Monday, October 04, 2010

Exodus of the eggplant


It may be another 20 years before I attempt fried eggplant again.

I am not one for batter-fried vegetables. Give me my tomatoes ripe and sliced, my squash stewed or stir-fried, my okra stir-fried, and my eggplants … well, my eggplants, I’m just not sure about.

My family did not share my antipathy for batter-fried veggies. Hot grease and flour or any kind of batter could only improve a vegetable, in their opinion. I can remember plates and plates of the greasy stuff, passed down to me as though it were some rare delicacy.

I also remember the disgusting grease in the frying pans that had to be discarded afterwards, and it was my job to dispose of said grease. After all, my legs and my back were the youngest and most flexible.

When I got married, I chose a country-boy, more’s the pity for him, because so much of my limited cooking repertoire is not country-cookin’. While my hands can make a mean pan of lasagna and a fairly good fajita, I fall short when it comes to staples such as butter beans and batter-fried veggies. In fact, in 20 years of marriage, I can’t remember any time that I have ever previously tackled fried eggplant. Too much mess for way too little payoff.

But along came a sale on eggplants for a dollar each. And I thought, “Self, that’s a purple veggie, and The Kiddo should be eating purple veggies, at least according to the guilt-inducing info sheets her school sends home.” And then I thought, “Eggplant parmesan – I’ll do it like I do chicken parm, and she WILL eat it.”

Thanks to my favorite cook Alton Brown, I learned that I must first salt and purge the eggplant to get rid of the nasty bitterness. So I prepped the sliced eggplant, let it dry, rinsed all the salt off, and then took the slices through a one-way trip through flour, egg, and a combo of breadcrumbs and parmesan cheese. Into the hot grease they went, and out came a plate full of fried eggplant. I skipped the sauce and presented the plate a la my mom: as though it were a rare delicacy.

The verdict?

The Husband: “These have got too much salt. Why can’t you skip that fancy stuff and just cook southern?”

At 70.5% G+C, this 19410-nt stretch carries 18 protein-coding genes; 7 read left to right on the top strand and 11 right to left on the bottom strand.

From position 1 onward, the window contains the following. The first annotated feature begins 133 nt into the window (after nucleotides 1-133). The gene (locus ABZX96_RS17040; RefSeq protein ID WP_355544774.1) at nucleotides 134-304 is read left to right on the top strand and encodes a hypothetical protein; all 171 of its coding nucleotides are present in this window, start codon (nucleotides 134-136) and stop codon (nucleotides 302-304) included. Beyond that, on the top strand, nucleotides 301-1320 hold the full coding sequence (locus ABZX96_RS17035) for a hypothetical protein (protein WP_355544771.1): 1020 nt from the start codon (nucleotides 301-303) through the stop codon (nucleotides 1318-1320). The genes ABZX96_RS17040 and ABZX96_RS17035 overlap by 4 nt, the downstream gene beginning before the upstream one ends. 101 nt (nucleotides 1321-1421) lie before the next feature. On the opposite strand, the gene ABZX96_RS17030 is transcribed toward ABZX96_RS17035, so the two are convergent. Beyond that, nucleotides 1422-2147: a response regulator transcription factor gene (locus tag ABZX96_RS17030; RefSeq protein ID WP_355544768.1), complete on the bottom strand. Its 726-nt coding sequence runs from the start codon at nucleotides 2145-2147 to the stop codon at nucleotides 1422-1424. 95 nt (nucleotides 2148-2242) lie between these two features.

The Kiddo: “I like the crunchies. Can I just eat the crunchies?”

Hmh. I have since discovered via Alton Brown that eggplants don’t have that many vitamins anyway. That, combined with the lack of enthusiasm – hey, I wasn’t expecting a standing ovation, just a, “Wow, Mom, you batter-fried veggies!” Well, the combination may just render it another 20 years before I batter-fry eggplant again. In the meantime, I have a plate of leftover fried eggplant in my fridge. Any takers?

5 comments:

Sharon Axline said...

MMM I love Fried Eggplant - but I will not do it at home either. Even though we're Southern...ok South Western, we don't eat a lot of fried veggies. I never even KNEW okra was "fried" until I had it out. My Mom always lightly dusts it in corn meal then pan fries it.

Lickety Splitter said...

I'm a deep southerner, deep as they come, but I don't deep fry food. I could never get the flour to stick to whatever I was frying, so I gave up. But hey, if I want any deep fried food, all I have to do is buy it.

I don't cook much at all, but I would like to learn how to cook Teriyaki chicken and cabbage.

Jennifer Shirk said...

I do love eggplant--especially eggplant parmigiana. But I don't fry the eggplant. It seems to soak up grease like a sponge. So I bake the eggplant on a cookie sheet first.

Posey said...

No! I shall not be a taker. My husband would be though.

Tawna Fenske said...

I do the same as Jennifer when making eggplant parmesan -- baking is the way to go, especially layered with lots of marinara and fresh mozzarella baked on top. Overall though, it's not a veggie with a whole lot of nutritional value. If you're looking for purple stuff, red cabbage and purple peppers are probably a lot more nutritious.

Tawna